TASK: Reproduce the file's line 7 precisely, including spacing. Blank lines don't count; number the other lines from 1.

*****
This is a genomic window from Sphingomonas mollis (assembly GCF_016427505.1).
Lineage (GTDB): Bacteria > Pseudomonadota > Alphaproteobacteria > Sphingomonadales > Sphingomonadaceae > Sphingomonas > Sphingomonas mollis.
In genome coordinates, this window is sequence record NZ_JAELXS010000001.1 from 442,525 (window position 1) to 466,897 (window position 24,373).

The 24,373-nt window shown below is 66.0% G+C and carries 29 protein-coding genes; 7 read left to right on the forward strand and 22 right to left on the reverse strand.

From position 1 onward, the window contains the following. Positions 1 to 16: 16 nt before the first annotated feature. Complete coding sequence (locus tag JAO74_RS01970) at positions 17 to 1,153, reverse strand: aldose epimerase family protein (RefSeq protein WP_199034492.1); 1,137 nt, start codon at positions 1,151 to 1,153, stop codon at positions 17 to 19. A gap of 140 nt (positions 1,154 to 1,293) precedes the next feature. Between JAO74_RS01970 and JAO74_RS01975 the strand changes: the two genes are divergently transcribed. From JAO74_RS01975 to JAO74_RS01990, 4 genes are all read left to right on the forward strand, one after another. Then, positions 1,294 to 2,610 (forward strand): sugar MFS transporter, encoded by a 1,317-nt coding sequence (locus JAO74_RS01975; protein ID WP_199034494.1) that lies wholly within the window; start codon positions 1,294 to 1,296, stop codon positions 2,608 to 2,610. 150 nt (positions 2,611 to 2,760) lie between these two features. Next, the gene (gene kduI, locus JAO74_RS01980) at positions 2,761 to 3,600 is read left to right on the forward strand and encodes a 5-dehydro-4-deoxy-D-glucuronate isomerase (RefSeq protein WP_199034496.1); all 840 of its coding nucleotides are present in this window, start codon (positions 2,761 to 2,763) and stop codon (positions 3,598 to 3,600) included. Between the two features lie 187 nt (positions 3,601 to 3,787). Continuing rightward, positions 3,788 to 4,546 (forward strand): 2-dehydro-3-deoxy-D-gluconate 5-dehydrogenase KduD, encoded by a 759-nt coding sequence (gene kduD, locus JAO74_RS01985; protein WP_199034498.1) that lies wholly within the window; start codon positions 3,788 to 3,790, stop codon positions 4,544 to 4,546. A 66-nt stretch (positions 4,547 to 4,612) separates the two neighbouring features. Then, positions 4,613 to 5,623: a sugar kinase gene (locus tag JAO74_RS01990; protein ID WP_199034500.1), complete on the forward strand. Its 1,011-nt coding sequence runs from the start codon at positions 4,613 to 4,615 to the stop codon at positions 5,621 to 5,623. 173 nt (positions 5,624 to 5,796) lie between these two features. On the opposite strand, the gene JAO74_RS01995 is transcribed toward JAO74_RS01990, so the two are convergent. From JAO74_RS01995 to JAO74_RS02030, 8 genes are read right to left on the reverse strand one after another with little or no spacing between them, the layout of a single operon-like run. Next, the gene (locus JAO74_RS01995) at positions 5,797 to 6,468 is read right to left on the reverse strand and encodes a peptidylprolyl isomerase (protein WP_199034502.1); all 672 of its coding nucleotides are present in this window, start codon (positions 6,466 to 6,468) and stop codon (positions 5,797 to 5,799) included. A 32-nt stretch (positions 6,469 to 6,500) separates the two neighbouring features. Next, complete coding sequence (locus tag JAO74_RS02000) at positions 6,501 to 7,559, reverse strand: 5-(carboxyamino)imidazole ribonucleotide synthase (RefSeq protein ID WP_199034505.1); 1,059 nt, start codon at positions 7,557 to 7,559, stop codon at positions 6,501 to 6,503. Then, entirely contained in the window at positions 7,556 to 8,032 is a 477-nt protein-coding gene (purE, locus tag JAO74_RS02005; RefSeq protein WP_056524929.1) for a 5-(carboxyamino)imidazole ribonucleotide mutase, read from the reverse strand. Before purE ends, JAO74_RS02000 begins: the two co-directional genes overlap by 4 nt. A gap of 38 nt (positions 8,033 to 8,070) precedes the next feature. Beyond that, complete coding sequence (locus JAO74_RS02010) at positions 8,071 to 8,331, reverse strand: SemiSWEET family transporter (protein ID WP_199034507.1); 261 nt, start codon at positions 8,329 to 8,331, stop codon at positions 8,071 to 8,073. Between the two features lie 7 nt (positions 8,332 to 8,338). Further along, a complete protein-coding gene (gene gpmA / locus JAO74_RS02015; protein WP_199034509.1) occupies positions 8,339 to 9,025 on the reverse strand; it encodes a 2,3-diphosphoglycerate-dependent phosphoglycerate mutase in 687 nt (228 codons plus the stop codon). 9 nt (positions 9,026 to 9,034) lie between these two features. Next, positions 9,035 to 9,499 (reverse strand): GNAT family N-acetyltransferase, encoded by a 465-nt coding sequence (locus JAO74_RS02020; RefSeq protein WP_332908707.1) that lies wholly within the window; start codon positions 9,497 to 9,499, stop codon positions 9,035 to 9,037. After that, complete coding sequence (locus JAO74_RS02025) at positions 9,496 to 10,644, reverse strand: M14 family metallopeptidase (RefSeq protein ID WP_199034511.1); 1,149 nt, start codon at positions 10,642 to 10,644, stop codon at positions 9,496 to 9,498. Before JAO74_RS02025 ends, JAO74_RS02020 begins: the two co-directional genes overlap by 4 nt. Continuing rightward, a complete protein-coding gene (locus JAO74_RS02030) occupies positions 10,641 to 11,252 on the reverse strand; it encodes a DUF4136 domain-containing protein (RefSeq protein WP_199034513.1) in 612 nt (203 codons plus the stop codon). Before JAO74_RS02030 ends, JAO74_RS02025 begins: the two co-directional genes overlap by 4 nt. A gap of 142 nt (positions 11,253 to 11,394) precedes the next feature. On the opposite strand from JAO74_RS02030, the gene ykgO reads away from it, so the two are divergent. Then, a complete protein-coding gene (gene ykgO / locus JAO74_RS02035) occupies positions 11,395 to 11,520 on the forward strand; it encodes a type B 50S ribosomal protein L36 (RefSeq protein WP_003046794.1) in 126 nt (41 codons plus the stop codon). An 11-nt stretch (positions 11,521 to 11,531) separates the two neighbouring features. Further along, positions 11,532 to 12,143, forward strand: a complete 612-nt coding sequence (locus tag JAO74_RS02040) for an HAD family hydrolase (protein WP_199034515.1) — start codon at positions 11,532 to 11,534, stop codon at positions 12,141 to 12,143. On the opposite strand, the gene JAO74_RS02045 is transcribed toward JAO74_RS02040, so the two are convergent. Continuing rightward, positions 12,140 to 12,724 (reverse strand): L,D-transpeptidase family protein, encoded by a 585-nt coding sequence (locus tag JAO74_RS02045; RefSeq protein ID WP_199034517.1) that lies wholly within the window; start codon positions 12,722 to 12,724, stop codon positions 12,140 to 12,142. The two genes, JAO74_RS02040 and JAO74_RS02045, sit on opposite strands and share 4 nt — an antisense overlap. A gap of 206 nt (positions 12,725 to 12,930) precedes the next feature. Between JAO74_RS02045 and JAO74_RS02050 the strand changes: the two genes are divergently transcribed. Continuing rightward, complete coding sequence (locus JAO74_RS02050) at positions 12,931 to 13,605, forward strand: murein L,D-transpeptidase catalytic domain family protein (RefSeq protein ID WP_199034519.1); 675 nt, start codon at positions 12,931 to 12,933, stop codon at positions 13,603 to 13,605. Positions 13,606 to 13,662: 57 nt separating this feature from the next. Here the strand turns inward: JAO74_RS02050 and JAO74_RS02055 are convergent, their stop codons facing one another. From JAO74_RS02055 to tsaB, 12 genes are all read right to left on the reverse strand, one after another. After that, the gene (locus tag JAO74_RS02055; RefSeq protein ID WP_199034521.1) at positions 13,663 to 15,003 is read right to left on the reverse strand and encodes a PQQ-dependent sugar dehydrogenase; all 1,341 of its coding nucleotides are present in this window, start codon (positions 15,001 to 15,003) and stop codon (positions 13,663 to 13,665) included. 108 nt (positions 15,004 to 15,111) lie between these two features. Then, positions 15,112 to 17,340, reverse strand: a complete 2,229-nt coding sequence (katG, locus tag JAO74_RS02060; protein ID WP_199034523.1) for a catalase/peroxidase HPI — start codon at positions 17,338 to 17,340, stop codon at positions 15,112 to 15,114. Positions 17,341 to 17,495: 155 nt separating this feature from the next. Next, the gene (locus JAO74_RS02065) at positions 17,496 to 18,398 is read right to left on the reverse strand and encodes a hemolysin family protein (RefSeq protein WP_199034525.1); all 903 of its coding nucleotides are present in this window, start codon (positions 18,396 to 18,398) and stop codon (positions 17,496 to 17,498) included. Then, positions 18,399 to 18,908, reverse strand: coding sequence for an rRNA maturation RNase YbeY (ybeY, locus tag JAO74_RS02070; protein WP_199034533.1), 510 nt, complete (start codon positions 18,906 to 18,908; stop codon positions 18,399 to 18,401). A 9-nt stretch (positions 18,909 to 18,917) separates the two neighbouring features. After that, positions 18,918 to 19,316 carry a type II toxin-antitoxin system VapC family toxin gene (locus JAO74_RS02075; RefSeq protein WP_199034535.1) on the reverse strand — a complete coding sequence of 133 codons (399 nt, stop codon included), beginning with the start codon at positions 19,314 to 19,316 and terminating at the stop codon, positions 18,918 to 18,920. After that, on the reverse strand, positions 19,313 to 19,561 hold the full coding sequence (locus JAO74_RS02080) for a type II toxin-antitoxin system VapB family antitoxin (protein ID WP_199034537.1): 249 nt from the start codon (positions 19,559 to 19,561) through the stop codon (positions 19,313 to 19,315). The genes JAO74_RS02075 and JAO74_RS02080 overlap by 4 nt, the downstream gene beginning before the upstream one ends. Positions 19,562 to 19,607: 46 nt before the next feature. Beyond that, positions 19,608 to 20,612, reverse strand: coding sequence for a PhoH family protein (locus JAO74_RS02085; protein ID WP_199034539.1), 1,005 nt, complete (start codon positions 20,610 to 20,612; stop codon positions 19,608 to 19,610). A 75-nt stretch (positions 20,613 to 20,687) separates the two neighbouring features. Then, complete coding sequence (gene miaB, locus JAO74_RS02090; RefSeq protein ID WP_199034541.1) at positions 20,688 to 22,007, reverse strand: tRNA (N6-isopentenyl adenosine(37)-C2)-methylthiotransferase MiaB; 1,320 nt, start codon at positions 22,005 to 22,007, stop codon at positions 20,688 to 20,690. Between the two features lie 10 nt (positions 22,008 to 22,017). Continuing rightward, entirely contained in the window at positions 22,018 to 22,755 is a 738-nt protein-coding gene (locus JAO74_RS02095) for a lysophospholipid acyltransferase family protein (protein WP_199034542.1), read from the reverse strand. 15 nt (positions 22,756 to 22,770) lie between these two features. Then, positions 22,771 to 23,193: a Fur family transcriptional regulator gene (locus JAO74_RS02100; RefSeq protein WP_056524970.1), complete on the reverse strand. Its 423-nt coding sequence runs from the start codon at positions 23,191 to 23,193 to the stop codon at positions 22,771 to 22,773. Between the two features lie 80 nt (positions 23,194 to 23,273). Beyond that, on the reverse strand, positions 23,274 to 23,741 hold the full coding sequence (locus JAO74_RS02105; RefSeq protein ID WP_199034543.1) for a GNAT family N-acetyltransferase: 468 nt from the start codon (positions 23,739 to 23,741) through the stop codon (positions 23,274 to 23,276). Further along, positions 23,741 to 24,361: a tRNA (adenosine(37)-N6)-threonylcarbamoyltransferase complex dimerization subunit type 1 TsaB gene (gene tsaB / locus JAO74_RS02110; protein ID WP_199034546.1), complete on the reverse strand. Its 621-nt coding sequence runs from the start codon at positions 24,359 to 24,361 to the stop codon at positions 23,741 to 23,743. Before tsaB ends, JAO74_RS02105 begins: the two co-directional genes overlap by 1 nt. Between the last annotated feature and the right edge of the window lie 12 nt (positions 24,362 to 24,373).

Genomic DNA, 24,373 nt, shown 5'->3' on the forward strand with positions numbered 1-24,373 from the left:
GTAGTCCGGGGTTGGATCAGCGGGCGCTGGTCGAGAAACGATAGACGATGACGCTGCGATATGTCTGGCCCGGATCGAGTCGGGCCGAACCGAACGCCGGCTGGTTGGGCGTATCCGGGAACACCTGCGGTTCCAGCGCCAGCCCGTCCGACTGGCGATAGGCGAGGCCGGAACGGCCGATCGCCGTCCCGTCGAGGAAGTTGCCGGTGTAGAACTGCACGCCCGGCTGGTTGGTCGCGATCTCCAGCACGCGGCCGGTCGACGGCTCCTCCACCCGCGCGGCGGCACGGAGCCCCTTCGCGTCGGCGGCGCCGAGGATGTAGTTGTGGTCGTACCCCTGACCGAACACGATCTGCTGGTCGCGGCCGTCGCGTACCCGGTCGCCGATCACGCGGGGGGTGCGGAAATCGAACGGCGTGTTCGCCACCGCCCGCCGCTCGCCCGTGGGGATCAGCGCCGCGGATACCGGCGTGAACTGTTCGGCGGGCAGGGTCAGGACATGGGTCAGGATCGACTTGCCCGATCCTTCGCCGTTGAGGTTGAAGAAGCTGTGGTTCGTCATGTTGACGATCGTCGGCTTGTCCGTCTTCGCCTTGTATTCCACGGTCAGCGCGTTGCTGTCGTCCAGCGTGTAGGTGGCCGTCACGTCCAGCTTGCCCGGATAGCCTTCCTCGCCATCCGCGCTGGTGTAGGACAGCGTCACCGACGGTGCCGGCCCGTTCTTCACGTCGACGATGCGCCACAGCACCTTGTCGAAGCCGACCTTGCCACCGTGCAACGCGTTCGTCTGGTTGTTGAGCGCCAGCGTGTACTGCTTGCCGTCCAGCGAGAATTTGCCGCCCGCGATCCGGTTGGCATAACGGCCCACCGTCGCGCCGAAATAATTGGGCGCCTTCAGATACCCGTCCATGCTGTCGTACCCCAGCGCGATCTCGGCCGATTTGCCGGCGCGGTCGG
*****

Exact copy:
GTAGTCCGGGGTTGGATCAGCGGGCGCTGGTCGAGAAACGATAGACGATGACGCTGCGATATGTCTGGCCCGGATCGAGTCGGGCCGAACCGAACGCCGGCTGGTTGGGCGTATCCGGGAACACCTGCGGTTCCAGCGCCAGCCCGTCCGACTGGCGATAGGCGAGGCCGGAACGGCCGATCGCCGTCCCGTCGAGGAAGTTGCCGGTGTAGAACTGCACGCCCGGCTGGTTGGTCGCGATCTCCAGCACGCGGCCGGTCGACGGCTCCTCCACCCGCGCGGCGGCACGGAGCCCCTTCGCGTCGGCGGCGCCGAGGATGTAGTTGTGGTCGTACCCCTGACCGAACACGATCTGCTGGTCGCGGCCGTCGCGTACCCGGTCGCCGATCACGCGGGGGGTGCGGAAATCGAACGGCGTGTTCGCCACCGCCCGCCGCTCGCCCGTGGGGATCAGCGCCGCGGATACCGGCGTGAACTGTTCGGCGGGCAGGGTCAGGACATGGGTCAGGATCGACTTGCCCGATCCTTCGCCGTTGAGGTTGAAGAAGCTGTGGTTCGTCATGTTGACGATCGTCGGCTTGTCCGTCTTCGCCTTGTATTCCACGGTCAGCGCGTTGCTGTCGTCCAGCGTGTAGGTGGCCGTCACGTCCAGCTTGCCCGGATAGCCTTCCTCGCCATCCGCGCTGGTGTAGGACAGCGTCACCGACGGTGCCGGCCCGTTCTTCACGTCGACGATGCGCCACAGCACCTTGTCGAAGCCGACCTTGCCACCGTGCAACGCGTTCGTCTGGTTGTTGAGCGCCAGCGTGTACTGCTTGCCGTCCAGCGAGAATTTGCCGCCCGCGATCCGGTTGGCATAACGGCCCACCGTCGCGCCGAAATAATTGGGCGCCTTCAGATACCCGTCCATGCTGTCGTACCCCAGCGCGATCTCGGCCGATTTGCCGGCGCGGTCGG